Number of clients with improved housing stability through rent and utility assistance.

This metric is no longer tracked.
Totals By Year
Related Program

2-1-1 Tampa Bay

Type of Metric

Outcome - describing the effects on people or issues

Direction of Success

Increasing

Context Notes

The number of people served with rent and utility assistance.

Goals & Strategy

SOURCE: Self-reported by organization

Learn about the organization's key goals, strategies, capabilities, and progress.

Charting impact

Four powerful questions that require reflection about what really matters - results.

211 TBC is strategically working to ensure our entire portfolio of services are meeting our mission and values. We are mapping outcomes related to connecting people to services and collecting stories of hope from clients affected by our services to tell the story of our work. This will enhance our development and marketing strategies. Additionally, we are actively expanding our crisis services portfolio helping the community lower the stigma and deaths related to suicide. We have National ASSIST and SuicideTalk Model trainers on staff and have improved our crisis services over the phone as we implementation the Zero Suicide Initiative.

We are investing in strategic changes for our organization that will allow us to commit to future data and data integration projects around the social determinants of health. This should open opportunities for new partnerships and expansion of our service delivery over in the coming years.

2-1-1 TBC leadership has started networking and developing relationships with local hospitals, health care, and mental health providers to link to new opportunities around crisis intervention, care coordination, and data integration services. In 2014, we started an e-referral pilot sharing real-time referral data with one mental health provider. Upon request by the other mental health providers, this project has expanded to include all mental health and substance abuse providers.

In future development, we hope to take this idea and expand it to other areas using the social determinants framework to expand partnerships and opportunities. We are investing in strategic changes for our organization that will allow us to commit to future data and data integration projects around the social determinants of health. This should open opportunities for new partnerships and expansion of our service delivery over in the coming years.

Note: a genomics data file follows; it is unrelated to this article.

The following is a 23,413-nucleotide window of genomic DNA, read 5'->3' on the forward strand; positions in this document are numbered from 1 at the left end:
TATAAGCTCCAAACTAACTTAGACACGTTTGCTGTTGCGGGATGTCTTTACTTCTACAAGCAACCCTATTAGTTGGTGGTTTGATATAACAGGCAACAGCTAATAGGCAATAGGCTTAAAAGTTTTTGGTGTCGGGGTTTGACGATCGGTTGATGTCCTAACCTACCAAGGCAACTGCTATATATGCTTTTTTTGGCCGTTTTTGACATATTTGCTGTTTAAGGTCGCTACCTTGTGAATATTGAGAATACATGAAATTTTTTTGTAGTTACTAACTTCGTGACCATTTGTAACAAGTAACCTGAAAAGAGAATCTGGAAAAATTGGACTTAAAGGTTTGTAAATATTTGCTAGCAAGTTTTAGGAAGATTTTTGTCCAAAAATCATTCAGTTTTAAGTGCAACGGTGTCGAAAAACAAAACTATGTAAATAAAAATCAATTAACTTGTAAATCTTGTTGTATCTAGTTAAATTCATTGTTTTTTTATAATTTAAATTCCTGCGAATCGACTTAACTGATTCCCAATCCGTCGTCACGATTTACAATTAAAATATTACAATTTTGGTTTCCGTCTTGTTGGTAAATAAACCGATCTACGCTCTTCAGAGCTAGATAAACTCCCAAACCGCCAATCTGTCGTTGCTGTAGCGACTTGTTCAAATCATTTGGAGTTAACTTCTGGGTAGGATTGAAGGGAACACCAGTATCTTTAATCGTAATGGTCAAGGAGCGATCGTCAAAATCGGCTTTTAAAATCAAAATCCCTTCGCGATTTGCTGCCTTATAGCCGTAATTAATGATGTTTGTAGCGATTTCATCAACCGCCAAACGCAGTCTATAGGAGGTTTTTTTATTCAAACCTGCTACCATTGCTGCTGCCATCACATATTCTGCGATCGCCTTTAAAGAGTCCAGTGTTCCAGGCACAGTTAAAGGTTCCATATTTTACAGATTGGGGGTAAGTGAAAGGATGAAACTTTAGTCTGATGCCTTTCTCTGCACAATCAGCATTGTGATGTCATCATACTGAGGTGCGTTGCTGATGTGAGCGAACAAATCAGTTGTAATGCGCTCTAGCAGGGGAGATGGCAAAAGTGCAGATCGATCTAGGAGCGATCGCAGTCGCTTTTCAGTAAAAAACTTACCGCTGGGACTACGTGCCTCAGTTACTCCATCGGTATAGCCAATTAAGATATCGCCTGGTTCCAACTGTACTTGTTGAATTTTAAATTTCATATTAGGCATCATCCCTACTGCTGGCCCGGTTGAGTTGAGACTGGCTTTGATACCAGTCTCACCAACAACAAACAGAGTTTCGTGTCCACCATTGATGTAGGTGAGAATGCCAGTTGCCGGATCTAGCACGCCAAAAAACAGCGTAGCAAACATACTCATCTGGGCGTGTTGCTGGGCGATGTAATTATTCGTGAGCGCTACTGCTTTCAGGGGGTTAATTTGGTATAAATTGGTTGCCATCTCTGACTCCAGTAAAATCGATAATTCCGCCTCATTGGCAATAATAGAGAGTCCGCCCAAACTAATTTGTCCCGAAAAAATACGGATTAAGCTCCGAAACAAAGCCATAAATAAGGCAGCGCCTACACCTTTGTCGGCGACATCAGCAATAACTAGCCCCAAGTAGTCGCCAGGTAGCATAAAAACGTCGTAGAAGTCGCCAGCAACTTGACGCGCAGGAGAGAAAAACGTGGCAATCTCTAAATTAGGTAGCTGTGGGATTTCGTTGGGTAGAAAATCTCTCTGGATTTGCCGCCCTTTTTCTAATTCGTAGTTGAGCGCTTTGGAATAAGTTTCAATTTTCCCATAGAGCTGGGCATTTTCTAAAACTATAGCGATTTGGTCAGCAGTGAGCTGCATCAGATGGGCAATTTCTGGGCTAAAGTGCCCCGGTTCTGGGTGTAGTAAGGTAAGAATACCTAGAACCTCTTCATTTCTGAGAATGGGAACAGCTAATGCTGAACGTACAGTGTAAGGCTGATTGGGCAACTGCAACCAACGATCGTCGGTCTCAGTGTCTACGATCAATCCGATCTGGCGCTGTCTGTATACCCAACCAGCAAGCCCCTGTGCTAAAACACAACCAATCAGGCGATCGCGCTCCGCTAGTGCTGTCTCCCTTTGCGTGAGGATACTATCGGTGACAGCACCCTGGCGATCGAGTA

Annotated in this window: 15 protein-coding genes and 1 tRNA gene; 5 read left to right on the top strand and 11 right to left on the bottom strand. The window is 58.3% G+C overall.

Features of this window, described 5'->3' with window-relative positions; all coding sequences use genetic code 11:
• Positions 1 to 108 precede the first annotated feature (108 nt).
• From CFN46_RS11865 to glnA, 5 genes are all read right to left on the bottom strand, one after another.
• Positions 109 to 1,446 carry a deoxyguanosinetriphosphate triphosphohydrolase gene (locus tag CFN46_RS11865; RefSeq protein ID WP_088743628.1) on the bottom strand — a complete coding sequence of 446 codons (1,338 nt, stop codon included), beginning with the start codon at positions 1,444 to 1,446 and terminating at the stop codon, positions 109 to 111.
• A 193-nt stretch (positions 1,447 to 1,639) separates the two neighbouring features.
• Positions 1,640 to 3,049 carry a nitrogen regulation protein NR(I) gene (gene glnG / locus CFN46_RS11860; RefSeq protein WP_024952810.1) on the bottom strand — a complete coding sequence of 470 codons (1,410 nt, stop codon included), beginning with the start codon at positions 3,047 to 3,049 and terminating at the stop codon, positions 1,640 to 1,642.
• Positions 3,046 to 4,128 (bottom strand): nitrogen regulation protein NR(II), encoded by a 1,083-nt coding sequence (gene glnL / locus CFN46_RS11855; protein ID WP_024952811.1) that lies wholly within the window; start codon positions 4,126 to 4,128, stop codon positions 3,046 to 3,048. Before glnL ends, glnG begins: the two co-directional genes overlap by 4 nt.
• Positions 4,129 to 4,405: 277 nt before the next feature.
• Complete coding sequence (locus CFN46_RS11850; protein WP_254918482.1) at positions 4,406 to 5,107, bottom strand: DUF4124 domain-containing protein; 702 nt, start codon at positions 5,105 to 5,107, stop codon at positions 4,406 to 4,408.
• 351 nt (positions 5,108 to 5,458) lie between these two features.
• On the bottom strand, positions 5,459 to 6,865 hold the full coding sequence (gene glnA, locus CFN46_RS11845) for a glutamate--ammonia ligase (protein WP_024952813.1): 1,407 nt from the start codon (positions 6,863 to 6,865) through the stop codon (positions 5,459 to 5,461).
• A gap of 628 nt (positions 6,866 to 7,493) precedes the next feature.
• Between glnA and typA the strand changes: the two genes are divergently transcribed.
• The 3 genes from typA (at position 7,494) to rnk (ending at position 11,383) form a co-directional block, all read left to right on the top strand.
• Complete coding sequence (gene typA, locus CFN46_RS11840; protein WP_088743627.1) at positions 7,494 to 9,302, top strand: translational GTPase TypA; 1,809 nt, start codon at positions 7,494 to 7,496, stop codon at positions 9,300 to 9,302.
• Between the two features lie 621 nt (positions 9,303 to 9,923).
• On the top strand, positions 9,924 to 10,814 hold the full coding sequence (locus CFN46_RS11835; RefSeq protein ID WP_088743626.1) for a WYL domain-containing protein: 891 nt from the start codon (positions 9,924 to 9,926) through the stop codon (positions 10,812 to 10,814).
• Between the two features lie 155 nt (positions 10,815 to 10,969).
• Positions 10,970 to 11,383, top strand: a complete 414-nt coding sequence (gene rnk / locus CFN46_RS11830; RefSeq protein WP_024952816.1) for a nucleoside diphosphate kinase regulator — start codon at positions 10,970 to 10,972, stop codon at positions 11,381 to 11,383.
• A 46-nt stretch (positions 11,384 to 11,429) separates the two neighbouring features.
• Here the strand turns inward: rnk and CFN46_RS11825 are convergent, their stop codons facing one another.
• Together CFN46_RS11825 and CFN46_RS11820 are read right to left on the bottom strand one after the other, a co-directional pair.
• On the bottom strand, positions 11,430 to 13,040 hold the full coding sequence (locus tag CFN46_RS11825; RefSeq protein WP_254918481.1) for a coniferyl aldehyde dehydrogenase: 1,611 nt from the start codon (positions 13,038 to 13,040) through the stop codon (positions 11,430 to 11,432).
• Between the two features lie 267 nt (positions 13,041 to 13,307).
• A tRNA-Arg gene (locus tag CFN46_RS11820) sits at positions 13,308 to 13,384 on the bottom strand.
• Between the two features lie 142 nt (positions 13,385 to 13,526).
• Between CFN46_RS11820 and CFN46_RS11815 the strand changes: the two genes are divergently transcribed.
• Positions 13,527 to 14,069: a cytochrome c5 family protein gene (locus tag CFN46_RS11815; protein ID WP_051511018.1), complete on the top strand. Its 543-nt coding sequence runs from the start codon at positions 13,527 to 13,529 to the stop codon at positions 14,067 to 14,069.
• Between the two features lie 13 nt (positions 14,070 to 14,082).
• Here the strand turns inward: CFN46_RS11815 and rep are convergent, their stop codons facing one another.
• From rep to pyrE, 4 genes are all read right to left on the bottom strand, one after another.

2-1-1 TBC is accredited by the Alliance of Information and Referral Systems (AIRS) and American Association of Suicidology (AAS). Currently, 51% of our staff hold individual certifications by AIRS with another 34% qualifying within the next year. 14% percent of those AIRS certified will also be sitting for certification with AAS. As 2-1-1 TBC expands services, there will be a need to mature the staff to meet new capacity expectations. Currently, there are staff with relevant health care, education, social work, and marketing experience to help our organization grow. Our data integration programming is outsourced to a local programmer and project manager who is committed to helping us reach these new opportunities as long as funding allows.

2-1-1 TBC has been successfully sharing referral data between 2-1-1 and local mental health partners to improve access to mental health services. The pilot started in 2014 with a single mental health providers and was expanded to include all others in 2016. Currently, the data is sent from 2-1-1 to the mental health agency so they can proactively engage the client in services more quickly. The next phase is to have outcome data come back from the provide to 2-1-1 so we can identify connection outcomes from this project.

2-1-1 TBC is striving to improve in the area of fund development. Our community is very output focused. We need to get better at sharing our success stories and outcomes with the community. We need to better engage our leadership and direct services staff around outcomes to improve the quality of the work and level of engagement in the community.

How we listen

SOURCE: Self-reported by organization

Seeking feedback from people served makes programs more responsive and effective. Here’s how this organization is listening.

done We demonstrated a willingness to learn more by reviewing resources about feedback practice.
done We shared information about our current feedback practices.
  • How is your organization collecting feedback from the people you serve?

    SMS text surveys, Electronic surveys (by email, tablet, etc.), Case management notes,

  • How is your organization using feedback from the people you serve?

    To identify and remedy poor client service experiences, To identify bright spots and enhance positive service experiences, To make fundamental changes to our programs and/or operations,

  • What significant change resulted from feedback?